1819, "to sound as metal when struck," possibly abstracted from ding-dong (1550s), which is of imitative origin. The meaning "to deal heavy blows" is c. 1300, probably from Old Norse dengja "to hammer," perhaps also imitative. Meaning "dent" is 1960s. Related: Dinged; dinging.
"drop-shot," in lawn tennis, 1939, probably somehow imitative. As a verb by 1942. Related: Dinked; dinking.
"one who is crazy," 1940, from earlier adjective (1935), from noun meaning "the sound of little bells" (1894), ultimately imitative of the tinkling sound (by 1848; see ding (v.)). The extended senses are from the notion of hearing bells in the head.
Old English dynt "blow dealt in fighting" (especially by a sword), from Proto-Germanic *duntiz (source also of Old Norse dyntr "blow, kick"), a word well represented only in Germanic and of disputed etymology. Phrase by dint of "by force of, by means of," is early 14c.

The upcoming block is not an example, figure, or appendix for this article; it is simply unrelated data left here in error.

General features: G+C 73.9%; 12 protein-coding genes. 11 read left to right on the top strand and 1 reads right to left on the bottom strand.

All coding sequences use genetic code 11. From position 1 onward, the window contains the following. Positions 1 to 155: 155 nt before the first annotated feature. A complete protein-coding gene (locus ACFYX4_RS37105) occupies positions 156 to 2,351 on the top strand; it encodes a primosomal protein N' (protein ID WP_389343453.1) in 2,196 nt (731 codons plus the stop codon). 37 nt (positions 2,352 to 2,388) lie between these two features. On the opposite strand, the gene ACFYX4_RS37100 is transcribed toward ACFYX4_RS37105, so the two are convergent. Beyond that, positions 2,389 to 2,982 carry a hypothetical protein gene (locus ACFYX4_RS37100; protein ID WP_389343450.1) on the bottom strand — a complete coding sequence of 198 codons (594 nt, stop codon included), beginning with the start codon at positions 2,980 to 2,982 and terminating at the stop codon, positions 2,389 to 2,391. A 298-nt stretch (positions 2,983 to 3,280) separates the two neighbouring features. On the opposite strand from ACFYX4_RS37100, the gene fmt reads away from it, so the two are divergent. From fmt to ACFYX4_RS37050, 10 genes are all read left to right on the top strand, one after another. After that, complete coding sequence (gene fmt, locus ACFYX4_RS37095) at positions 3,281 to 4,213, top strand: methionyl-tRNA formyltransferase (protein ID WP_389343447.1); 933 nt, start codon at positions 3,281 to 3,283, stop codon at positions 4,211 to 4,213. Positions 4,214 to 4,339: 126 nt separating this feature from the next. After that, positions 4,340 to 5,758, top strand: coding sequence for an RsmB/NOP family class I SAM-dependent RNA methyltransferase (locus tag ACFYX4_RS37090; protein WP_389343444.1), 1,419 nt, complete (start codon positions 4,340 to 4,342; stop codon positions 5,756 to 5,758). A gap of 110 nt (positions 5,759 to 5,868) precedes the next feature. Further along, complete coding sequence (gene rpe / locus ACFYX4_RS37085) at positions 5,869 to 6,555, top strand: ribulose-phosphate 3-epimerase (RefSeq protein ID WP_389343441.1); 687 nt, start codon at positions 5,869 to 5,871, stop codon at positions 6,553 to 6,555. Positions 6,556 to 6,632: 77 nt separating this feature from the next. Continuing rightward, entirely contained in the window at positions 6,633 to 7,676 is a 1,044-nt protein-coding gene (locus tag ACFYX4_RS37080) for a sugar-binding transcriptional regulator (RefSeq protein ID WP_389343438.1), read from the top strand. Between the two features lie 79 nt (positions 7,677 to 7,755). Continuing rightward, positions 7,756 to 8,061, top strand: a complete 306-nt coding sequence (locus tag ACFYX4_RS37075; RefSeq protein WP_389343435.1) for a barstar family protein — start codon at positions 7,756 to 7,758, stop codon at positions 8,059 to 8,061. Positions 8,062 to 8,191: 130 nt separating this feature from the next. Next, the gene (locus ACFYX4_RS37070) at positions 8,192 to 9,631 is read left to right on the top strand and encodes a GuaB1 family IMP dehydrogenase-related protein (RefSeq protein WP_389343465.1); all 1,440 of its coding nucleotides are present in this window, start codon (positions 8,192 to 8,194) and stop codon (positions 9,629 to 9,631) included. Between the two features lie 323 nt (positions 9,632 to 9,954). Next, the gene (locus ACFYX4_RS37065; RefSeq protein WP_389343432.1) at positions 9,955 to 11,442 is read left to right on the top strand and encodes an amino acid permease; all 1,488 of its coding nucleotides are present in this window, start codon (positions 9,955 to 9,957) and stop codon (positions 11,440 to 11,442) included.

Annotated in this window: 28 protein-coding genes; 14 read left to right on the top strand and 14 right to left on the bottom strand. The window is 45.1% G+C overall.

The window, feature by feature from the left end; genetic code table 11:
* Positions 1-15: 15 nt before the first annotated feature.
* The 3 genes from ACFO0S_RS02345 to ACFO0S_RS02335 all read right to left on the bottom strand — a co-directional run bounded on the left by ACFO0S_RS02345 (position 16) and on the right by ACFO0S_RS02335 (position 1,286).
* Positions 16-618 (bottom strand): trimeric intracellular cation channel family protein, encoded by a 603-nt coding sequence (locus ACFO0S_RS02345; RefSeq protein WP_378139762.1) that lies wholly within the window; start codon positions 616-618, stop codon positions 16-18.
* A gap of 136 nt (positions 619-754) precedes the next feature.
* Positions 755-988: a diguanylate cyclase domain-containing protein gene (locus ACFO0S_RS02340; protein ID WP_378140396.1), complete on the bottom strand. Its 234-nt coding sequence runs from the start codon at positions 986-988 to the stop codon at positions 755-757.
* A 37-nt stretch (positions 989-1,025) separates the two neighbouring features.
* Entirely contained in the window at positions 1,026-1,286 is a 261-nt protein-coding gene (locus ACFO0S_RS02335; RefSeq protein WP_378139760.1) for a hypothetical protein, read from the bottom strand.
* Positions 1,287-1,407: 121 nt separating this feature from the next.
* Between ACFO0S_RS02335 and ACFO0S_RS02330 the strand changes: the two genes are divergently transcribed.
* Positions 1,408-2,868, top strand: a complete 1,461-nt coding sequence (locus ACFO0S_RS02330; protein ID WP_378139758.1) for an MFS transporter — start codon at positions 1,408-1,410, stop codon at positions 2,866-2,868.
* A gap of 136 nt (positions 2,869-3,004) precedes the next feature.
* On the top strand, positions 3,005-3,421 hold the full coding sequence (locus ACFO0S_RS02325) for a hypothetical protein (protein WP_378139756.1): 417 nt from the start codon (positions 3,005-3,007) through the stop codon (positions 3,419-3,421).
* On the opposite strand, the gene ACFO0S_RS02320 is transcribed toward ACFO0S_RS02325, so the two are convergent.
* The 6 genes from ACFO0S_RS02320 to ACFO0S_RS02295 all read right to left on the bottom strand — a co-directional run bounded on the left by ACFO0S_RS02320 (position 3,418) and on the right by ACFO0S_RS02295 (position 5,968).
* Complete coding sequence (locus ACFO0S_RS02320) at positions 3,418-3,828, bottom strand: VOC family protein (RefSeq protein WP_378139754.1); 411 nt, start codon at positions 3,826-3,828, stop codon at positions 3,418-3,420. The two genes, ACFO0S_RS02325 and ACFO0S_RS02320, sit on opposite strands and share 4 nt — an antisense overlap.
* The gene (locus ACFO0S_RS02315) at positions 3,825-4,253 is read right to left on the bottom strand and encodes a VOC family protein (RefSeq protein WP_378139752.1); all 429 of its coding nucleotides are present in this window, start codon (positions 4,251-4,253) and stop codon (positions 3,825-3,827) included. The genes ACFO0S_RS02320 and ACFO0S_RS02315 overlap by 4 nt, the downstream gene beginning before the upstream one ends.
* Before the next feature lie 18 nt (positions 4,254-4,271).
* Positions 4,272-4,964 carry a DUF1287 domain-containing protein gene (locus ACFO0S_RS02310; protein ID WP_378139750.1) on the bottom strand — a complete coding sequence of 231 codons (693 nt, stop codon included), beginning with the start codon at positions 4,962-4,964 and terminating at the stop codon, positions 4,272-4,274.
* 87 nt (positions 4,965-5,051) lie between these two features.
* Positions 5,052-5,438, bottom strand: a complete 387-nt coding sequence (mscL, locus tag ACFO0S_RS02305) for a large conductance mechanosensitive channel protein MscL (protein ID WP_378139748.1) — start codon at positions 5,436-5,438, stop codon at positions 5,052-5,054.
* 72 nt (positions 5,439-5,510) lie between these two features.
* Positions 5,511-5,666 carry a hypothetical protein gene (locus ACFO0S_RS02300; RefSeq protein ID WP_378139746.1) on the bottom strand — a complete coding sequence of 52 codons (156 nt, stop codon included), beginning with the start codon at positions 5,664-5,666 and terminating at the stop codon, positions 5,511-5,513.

1736, in Kentish dialect, "dirty, foul," a word of uncertain origin, but perhaps related to dung. Meaning "soiled, tarnished, having a dull, brownish color" (from grime or weathering) is by 1751; hence "shabby, shady, drab" (by 1855). The noun dinge "dinginess" (1816) is a back-formation; as a derogatory word for "black person, Negro," by 1848. Related: Dingily; dinginess.
1888, "hard work," Australian slang, of unknown origin, perhaps from Lincolnshire dialect. Adjectival meaning "honest, genuine" is attested from 1916. Phrase fair dinkum "fair play" is attested by 1894.
c. 1400, "feasting, a feast," verbal noun from dine (v.). Dining-room "room in which principal meals are eaten" is attested from c. 1600. The railroad dining-car is from 1838.